[su_dropcap size=”3″]T[/su_dropcap]his Wednesday marks one year since I last saw my daughter Rehtaeh alive. The last time we spoke, the last good bye, and the last I love you. She got out of my car and walked into her mom’s house. On the way home she asked if we could stop at McDonalds. How I wish we did, one last time.
It would be easy to remember her in bed with tubes in her body but I only remember the last look into her beautiful eyes. Her smile, her face, and the tight last hug she gave me. Rae passed away April 7, 2013.
It’s been a year long nightmare but I try to keep hold of myself. Keep the anger down and keep trying to remember what she would want out of this hellish mess. I think she would love the letter I received from the young person who now has her heart and a new chance to live. The promise they made to take good care of it, live a healthy lifestyle, and live a good life could have been written by Rehtaeh herself. She was thoughtful like that.
In the week following Rehtaeh’s death I was much too devastated to speak, much less able to head out into the fray of cameras and reporters. That changed when I saw the crowds and the support. It was and remains truly overwhelming and it continues to touch our lives deeply.
Now that I’m outspoken about our daughter ‘s struggles I’ve unfortunately attracted the attention of the worst society has to offer. They send messages reminding me Rehtaeh is ‘worm food,’ she’s dead because I failed as a father, or that she was a willing slut at a drunken orgy that I knowingly allowed her to attend.
Recently men’s rights activists (MRAs) have targeted me and I quickly learned trying to address their concerns about false rape allegations is like trying to engage a holocaust denier. Futile and a complete waste of time. MRA’s, at least the ones I tried to reason with, just seem to hate women. Period. It’s difficult to change the mind of someone who proudly states “all women are sluts”.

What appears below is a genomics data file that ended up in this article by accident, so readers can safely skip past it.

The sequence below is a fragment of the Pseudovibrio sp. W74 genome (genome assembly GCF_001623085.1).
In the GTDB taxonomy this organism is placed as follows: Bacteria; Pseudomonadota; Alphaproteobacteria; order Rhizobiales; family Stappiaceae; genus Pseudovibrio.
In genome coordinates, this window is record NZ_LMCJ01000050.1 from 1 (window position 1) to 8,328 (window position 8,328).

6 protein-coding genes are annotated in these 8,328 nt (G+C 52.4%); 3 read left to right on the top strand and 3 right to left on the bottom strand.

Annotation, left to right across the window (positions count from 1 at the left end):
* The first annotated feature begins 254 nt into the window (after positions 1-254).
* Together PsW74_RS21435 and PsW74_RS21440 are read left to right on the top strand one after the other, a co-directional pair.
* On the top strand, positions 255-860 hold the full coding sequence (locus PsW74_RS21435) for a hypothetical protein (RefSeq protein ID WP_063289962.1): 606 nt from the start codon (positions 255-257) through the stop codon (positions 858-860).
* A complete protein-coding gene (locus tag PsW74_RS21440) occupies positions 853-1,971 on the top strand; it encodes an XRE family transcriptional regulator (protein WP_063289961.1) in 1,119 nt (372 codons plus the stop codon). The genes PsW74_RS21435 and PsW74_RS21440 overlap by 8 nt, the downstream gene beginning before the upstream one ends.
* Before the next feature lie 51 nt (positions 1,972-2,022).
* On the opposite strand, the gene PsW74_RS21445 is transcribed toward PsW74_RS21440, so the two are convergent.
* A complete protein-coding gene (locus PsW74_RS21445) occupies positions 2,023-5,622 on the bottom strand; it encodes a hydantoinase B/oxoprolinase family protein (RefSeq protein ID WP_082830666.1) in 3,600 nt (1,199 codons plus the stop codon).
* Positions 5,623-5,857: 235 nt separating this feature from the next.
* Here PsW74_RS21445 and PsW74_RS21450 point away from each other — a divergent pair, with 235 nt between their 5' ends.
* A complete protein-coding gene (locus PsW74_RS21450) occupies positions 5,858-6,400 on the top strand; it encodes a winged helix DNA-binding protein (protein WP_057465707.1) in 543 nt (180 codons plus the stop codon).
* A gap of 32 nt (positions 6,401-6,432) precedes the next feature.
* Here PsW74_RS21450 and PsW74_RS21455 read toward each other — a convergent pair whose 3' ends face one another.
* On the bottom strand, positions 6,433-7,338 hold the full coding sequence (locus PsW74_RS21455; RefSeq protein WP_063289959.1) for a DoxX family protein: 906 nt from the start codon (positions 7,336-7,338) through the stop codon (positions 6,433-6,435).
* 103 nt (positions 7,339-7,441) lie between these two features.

I also have that death threat from last August. Apparently the case is still open and active, whatever that means. They haven’t killed me yet thankfully.
But by far the triumphs have deafened the defeats and helped to lessen the pain. I’ve spoken about not only Rehtaeh’s case but about men and violence against women, cyberbullying, suicide, and mental health. Talking helps.
It’s mainly through talking I’ve learned the difference Rehtaeh made and the impact she’s had on others. They’ve reached out for help because of her; some were suicidal, others victims of sexual assault and/or abuse. They feel a sense of strength and have tried to turn tragedy into victory. The local sexual assault centre, Avalon, was flooded with calls for help and remains to this day underfunded and overbooked.
For the year ahead it’s my hope we address sexual assault like we’ve addressed cyberbullying (or what Rae’s mother and I call ‘cyber-harassment’). Start talking to youth about healthy relationships, consent, and the law. The sooner the better. Create an environment in which victims of sexual violence and abuse will feel believed, safe, and hopeful for justice – a complete turn around from what they experience now.
Although I’ve been left feeling very cynical about our justice system, the outrage and support Canadians and the world have shown restored my faith into believing something better is possible. New laws are on the books or have already passed to protect victims in Canada, young and old. Rehtaeh would be proud of us.
The silent Rehtaeh’s out there deserve no less.